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Making the right size shims for a job can be quick, easy and precise if you put in about 10 minutes worth of preparation.
Making a Template
To begin, gather some shim stock and glue it together.
A proper shim has the grain running its entire length — no end grain allowed.
To make the shims, I trim 2x4 scrap wood to make blocks 3 1/2 inches long and then glue the blocks edge to edge, as shown in the accompanying drawing. The length of your bar clamps will determine how many blocks you glue and hold together.
Once glued, I always label the pieces “Shim Material” so that I don’t mistakenly use the wood for something else.
Next, I affix a piece of masking tape to the miter-saw fence and draw index marks on it that are exactly 3 inches to the left of the blade. These marks represent both sides of the saw cut.
Cutting a Shim
As an example:
To cut a shim 13/32 of an inch thick, I would mark a reference line on the shim material at 3 13/32 inches from the right end, as shown in the illustration.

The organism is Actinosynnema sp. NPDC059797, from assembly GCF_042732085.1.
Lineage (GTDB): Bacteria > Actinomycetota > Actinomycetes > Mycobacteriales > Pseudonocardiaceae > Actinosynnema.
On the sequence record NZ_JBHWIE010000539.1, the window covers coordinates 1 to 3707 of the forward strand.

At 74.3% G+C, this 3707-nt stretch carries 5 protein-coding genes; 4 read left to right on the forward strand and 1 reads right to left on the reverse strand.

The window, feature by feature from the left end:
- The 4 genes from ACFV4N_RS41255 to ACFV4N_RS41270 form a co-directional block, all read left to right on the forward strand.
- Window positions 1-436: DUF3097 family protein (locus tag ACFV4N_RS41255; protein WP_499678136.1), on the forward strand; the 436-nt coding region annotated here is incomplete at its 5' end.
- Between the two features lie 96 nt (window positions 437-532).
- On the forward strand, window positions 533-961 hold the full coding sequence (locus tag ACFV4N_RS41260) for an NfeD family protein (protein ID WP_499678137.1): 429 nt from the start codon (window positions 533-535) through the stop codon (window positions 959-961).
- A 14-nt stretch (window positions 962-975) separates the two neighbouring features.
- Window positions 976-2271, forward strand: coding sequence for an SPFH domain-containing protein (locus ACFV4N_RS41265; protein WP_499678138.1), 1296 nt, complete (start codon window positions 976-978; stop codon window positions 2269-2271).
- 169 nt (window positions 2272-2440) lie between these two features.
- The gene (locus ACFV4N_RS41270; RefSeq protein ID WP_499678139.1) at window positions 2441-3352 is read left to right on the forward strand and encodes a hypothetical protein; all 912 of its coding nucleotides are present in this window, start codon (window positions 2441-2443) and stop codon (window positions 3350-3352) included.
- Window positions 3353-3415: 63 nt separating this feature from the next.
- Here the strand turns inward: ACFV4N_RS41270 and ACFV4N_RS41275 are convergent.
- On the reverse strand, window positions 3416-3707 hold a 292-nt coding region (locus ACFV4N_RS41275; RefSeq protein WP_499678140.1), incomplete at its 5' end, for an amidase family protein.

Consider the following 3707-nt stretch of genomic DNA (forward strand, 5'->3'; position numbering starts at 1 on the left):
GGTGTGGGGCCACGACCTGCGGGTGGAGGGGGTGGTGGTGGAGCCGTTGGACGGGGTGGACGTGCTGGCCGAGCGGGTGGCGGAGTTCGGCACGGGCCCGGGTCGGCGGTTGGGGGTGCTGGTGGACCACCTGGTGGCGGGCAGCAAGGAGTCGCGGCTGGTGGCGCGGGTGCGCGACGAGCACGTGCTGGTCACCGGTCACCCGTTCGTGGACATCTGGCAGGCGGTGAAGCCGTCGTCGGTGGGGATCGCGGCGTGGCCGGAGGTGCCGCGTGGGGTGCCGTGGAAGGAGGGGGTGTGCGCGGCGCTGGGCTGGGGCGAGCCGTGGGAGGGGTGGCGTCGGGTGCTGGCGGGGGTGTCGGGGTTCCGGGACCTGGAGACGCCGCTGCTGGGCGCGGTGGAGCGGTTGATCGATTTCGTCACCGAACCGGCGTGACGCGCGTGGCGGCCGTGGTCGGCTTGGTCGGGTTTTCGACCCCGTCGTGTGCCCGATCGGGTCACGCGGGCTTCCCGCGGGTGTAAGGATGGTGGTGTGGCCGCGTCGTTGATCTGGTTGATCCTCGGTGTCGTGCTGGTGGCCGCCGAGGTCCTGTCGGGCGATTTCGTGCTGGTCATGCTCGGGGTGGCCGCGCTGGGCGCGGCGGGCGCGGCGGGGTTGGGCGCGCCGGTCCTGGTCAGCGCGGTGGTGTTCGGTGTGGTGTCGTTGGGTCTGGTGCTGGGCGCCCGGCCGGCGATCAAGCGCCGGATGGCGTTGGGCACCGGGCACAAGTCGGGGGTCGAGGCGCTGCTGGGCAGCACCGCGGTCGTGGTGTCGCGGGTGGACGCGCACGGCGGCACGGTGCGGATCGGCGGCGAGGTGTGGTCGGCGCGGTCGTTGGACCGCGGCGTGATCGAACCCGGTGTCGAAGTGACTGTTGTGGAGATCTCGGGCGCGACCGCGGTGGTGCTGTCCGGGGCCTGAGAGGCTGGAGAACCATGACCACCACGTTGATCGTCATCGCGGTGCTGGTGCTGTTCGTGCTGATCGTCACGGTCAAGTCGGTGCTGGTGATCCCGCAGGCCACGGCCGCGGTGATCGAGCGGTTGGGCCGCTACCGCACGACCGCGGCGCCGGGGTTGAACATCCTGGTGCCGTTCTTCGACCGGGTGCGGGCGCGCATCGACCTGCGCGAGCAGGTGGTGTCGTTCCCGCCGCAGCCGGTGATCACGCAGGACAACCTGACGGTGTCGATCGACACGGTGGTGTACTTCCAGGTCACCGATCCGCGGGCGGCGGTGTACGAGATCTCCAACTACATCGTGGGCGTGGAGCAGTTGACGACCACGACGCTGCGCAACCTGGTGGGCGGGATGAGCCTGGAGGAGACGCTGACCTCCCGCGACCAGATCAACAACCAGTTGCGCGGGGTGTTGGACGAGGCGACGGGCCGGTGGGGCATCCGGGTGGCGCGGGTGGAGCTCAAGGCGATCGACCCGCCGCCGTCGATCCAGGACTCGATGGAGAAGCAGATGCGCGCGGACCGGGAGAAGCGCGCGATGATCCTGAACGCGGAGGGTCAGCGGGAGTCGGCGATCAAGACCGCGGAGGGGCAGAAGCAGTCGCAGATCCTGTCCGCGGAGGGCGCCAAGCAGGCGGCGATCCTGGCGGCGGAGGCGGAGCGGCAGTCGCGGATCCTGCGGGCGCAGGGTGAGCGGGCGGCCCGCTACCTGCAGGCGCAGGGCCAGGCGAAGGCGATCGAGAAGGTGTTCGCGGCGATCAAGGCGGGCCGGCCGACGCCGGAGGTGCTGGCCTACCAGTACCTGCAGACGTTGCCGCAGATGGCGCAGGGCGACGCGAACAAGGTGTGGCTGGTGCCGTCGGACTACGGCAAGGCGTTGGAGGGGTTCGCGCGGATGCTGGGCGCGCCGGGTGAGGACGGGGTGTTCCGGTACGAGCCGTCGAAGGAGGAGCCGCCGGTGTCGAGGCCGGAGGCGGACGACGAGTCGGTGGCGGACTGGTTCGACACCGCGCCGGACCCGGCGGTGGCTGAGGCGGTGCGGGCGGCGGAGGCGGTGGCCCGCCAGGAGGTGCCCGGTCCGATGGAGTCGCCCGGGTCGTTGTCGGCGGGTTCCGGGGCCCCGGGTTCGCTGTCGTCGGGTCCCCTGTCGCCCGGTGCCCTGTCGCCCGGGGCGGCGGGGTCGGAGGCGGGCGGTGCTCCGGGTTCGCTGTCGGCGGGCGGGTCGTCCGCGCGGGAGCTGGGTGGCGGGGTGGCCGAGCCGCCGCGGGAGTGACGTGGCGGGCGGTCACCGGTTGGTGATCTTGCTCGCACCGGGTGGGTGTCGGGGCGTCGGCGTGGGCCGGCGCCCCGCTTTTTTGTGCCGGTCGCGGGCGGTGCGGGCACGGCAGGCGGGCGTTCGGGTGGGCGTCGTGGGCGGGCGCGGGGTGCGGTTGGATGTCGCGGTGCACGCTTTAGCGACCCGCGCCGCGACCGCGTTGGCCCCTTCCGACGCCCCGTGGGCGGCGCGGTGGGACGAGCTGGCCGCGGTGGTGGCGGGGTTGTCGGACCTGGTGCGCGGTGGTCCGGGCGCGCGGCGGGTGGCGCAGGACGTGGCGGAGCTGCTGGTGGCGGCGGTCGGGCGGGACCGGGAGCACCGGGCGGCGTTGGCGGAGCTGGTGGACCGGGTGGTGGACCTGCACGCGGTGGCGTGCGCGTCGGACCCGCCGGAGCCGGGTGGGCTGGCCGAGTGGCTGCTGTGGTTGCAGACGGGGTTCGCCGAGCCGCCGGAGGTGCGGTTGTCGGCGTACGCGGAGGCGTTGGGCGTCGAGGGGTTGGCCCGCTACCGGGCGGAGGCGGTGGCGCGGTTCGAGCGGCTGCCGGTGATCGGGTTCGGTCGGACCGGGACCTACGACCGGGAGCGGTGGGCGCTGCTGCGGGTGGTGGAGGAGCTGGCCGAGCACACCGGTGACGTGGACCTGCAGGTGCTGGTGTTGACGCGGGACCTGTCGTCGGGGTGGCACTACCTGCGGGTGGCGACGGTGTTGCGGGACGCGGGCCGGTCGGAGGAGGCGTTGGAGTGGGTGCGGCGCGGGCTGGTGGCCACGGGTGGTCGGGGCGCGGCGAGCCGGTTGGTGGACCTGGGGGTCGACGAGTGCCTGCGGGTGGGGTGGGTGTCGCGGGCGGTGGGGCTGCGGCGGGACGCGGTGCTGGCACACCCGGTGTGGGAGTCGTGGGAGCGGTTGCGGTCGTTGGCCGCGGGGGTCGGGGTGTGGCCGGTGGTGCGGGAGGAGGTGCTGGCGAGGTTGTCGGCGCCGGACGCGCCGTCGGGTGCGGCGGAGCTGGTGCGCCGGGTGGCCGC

Then I would align the mark on the wood with the right index mark on the miter saw and cut the shim.
With everything properly aligned, the shim is exactly 13/32 of an inch thick.
It’s also easy to cut wedged shims the same way.
A useful rule of thumb for cutting wedged shims is that for every mitered degree you cut through a 3 1/2-inch-wide piece of material, the wedge becomes 1/16-inch thicker on one end than it is on the other.
— Nils Omholt, Sterling Heights, Mich.
Tips & Techniques provided by Fine Homebuilding.
©2010 The Taunton Press
To contact Fine Homebuilding, e-mail Christina Glennon.
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